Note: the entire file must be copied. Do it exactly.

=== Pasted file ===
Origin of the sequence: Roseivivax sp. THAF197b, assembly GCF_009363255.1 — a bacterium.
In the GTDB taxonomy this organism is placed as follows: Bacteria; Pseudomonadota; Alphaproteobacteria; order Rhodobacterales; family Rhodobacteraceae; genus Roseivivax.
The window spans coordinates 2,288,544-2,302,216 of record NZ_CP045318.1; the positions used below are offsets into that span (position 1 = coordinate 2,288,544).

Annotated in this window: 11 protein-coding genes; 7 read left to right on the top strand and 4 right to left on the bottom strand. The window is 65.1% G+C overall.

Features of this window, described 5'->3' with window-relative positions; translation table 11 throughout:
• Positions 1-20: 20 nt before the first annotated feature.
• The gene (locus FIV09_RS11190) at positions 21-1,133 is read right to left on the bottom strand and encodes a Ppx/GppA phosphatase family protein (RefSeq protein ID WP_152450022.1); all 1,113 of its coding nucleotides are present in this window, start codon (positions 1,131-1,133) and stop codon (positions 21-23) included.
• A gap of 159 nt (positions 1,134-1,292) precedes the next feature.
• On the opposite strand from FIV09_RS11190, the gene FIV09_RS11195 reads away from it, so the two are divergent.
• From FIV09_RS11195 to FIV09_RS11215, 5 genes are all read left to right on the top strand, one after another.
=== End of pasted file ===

Origin of the sequence: Roseivivax sp. THAF197b, assembly GCF_009363255.1 — a bacterium.
In the GTDB taxonomy this organism is placed as follows: Bacteria; Pseudomonadota; Alphaproteobacteria; order Rhodobacterales; family Rhodobacteraceae; genus Roseivivax.
The window spans coordinates 2,288,544-2,302,216 of record NZ_CP045318.1; the positions used below are offsets into that span (position 1 = coordinate 2,288,544).

Annotated in this window: 11 protein-coding genes; 7 read left to right on the top strand and 4 right to left on the bottom strand. The window is 65.1% G+C overall.

Features of this window, described 5'->3' with window-relative positions; translation table 11 throughout:
• Positions 1-20: 20 nt before the first annotated feature.
• The gene (locus FIV09_RS11190) at positions 21-1,133 is read right to left on the bottom strand and encodes a Ppx/GppA phosphatase family protein (RefSeq protein ID WP_152450022.1); all 1,113 of its coding nucleotides are present in this window, start codon (positions 1,131-1,133) and stop codon (positions 21-23) included.
• A gap of 159 nt (positions 1,134-1,292) precedes the next feature.
• On the opposite strand from FIV09_RS11190, the gene FIV09_RS11195 reads away from it, so the two are divergent.
• From FIV09_RS11195 to FIV09_RS11215, 5 genes are all read left to right on the top strand, one after another.